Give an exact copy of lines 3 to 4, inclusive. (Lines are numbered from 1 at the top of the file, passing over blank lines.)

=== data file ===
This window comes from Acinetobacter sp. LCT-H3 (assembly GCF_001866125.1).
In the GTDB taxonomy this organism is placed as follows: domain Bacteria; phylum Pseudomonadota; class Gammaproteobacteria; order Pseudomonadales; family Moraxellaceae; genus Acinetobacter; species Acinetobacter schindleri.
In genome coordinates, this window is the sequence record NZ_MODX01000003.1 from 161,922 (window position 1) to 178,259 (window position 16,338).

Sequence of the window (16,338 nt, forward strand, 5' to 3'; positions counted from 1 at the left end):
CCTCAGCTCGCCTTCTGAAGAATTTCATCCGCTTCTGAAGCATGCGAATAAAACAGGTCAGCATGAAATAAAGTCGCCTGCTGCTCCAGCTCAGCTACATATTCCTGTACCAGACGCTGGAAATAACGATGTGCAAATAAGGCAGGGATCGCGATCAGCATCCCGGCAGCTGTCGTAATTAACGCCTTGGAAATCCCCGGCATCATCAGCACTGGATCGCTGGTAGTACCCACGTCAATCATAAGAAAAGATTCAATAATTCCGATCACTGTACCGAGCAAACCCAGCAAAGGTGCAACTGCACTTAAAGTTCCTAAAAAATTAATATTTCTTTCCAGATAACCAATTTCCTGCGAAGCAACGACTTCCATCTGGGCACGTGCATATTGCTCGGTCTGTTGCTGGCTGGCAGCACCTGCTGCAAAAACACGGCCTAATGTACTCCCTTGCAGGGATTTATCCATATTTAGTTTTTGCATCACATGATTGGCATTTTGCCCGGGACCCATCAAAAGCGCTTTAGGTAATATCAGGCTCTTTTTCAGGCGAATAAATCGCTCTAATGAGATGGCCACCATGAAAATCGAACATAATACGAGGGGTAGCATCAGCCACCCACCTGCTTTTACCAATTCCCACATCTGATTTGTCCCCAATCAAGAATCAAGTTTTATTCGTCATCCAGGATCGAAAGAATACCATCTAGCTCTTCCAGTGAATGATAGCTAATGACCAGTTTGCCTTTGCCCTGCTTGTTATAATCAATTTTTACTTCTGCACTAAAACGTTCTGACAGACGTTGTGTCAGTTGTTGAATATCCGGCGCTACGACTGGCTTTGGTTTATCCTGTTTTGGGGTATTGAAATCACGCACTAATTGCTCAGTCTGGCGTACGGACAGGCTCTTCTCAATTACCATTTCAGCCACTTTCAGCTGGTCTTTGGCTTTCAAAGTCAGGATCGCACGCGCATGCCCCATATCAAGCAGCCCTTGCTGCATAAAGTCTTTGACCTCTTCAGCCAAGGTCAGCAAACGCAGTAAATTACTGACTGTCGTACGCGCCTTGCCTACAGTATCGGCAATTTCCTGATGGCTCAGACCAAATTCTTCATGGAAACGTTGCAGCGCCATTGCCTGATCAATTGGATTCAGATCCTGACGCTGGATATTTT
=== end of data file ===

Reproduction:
In genome coordinates, this window is the sequence record NZ_MODX01000003.1 from 161,922 (window position 1) to 178,259 (window position 16,338).

Sequence of the window (16,338 nt, forward strand, 5' to 3'; positions counted from 1 at the left end):